Friday, January 17, 2014

17,000 fewer on benefits - welfare reform or economic conditions?

According to the Minister:
Latest benefit numbers reveal thousands of New Zealanders have gained financial independence by coming off welfare in the past 12 months, Social Development Minister Paula Bennett says. Figures for the December 2013 quarter released today show over 17,000 fewer people are on benefit compared to December 2012. “This is a significant decrease and proof that the welfare reforms implemented by this Government are making a huge difference for New Zealanders,” Mrs Bennett said.
Yet MSD says:
Main benefit numbers increased substantially between December 2008 and December 2012, though they have fallen from their peak in 2010. The main driver for this pattern has been changes in economic conditions.
I'm inclined to agree that economic conditions are the greater influence.

The categories of benefit changed in July 2013 and the earlier numbers have been adjusted accordingly. I'd like to see the chart go back further to ascertain whether the prior pattern also reflected the economy (in the absence of any meaningful reforms under Labour).

Further from Bennett:

“The decrease includes over 8,000 sole parents who have gone off the benefit, a 9.4 per cent drop compared to the same time last year,” Mrs Bennett says.
Welfare reforms included new obligations for sole parents to be ready and available for part-time work when their youngest child is school-age and full-time work when their youngest turns 14.
“This impressive drop is down to thousands of sole parents seeking a better future for them and their families through work, and also thanks to Work and Income case managers, who are doing a fantastic job offering better, more targeted support than ever before.”

Yes, sole parent beneficiary numbers have dropped by 9.4 percent, but they did this during the 2003-07 period too. So as much as I want the reforms to make a difference, it is probably too soon to tell.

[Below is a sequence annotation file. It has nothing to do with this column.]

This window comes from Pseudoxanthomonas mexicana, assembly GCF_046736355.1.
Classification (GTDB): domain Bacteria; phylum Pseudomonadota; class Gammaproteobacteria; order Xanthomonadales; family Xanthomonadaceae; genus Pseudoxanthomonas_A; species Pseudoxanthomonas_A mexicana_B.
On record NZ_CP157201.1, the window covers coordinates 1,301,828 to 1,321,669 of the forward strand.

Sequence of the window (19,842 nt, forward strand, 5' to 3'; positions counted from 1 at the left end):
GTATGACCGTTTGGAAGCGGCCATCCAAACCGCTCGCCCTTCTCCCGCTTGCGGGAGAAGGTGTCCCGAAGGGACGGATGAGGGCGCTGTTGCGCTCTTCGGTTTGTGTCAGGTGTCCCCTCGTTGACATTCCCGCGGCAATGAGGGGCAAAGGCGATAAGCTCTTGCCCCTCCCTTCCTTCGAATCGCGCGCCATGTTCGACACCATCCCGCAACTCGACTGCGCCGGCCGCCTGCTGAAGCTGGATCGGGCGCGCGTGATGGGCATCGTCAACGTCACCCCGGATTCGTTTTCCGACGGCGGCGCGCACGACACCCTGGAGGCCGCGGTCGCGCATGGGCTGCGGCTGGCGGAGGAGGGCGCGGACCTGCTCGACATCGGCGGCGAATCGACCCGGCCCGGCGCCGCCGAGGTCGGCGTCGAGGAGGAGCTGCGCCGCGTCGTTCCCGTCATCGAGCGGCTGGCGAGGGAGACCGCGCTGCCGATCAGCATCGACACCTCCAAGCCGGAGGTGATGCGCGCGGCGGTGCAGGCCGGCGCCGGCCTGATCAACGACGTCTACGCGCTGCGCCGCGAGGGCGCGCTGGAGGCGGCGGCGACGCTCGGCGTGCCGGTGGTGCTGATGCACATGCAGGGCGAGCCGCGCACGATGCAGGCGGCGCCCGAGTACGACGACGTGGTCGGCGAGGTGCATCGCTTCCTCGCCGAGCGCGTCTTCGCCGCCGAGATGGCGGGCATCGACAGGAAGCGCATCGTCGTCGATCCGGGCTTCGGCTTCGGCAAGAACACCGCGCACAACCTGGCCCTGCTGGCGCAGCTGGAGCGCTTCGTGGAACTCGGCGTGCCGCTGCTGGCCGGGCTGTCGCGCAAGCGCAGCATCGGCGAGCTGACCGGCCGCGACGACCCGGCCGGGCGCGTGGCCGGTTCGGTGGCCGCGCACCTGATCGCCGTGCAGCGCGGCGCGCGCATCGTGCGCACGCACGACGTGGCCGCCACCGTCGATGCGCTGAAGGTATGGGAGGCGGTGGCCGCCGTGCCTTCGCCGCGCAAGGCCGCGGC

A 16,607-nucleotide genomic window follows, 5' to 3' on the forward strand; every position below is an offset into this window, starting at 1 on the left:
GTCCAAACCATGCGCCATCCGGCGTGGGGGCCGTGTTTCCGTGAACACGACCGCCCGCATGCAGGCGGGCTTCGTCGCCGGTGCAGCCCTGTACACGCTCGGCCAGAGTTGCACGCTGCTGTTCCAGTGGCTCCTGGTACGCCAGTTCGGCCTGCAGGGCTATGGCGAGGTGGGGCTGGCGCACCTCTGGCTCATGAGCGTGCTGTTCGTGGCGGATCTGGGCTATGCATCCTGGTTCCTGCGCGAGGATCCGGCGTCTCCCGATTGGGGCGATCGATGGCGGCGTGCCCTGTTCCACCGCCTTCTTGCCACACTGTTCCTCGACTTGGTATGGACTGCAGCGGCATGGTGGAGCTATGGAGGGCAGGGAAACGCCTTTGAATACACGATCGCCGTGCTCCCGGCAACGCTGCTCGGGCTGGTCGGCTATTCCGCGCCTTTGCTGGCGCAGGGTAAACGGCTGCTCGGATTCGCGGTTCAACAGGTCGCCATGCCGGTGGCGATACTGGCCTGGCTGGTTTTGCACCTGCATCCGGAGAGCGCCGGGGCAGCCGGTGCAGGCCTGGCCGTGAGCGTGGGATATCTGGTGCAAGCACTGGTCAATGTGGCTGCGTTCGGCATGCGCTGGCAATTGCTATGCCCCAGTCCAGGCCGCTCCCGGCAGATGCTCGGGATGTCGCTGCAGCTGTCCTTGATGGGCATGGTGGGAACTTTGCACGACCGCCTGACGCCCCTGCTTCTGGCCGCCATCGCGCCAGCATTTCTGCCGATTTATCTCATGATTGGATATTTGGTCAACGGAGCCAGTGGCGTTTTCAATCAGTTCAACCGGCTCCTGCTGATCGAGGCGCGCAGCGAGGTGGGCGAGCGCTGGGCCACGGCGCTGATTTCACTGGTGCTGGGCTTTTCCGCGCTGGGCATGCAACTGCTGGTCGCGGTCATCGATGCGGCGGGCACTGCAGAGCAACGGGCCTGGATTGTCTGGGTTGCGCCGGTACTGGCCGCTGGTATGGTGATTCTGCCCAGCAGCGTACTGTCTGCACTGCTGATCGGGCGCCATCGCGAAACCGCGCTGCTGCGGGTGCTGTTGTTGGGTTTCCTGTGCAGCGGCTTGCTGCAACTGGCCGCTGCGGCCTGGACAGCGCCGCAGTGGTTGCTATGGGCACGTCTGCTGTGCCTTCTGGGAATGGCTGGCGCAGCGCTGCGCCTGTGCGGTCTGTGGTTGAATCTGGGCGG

Trends in proportion of the working-age population receiving Domestic Purposes Benefits at the end of December, between 2002 and 2012


HOWEVER there is one factor that would lend support to the Minister's claim which she should probably be drawing attention to.

The number of people who are long-term dependants (over 1 year by this government's definition) has fallen as a percentage of all beneficiaries. At December 2012 the percentage was 70.5% ; at December 2013 the figure was 69.4%. (Those numbers relate only to the current benefit spell). In real terms between Dec 2012 and Dec 2013 there were 15,755 fewer long-term beneficiaries but only 1,471 fewer short-term beneficiaries.

I've also looked at Sept quarter figures because the Dec figures are distorted by an influx of students.

Sept 2012 74.4%
Sept 2013 73.7%

But I'd like to see data relating to those dependent for 4 or more years but those stats are no longer provided.


thor42 said...

The best way to put the "benefit fire" out is to starve it of "fuel" - young people going on welfare. With that in mind, the government has *got* to ban benefit payments to anyone under 20. We *know* that this group is where the long-term benefit-dependents originate from, so it is time that this information was used to *massively* slash benefit numbers.

As well as banning welfare for those under-20, stop welfare for more than 2 children, stop all new applications for the DPB (or whatever it is now). These moves would have *huge* support from taxpayers.

Anonymous said...

Most of them probably died.

Anonymous said...

Baning them doesn't fix it.
what is required is to ensure that they can get work. As long as we have high youth rates it just ain't worth it for an employer. That's a fact
Fix that and the problem will almost dissappear. Its sensless attacking people who cannot fix the problem. It might make you feel good but it doesn't fix it for young people who will then turn to other avenues to get the money they need to survive.
Mnay will do as they have and get srudent loans that then get wasted, others will turn to crime and others will become a bigger burden on the state, with hoplessness and dispair.
It also would have the benefit of actually producing people who knew how to work rather than a bunch of people who have spent near 20 years under the socialist care of the state education sector.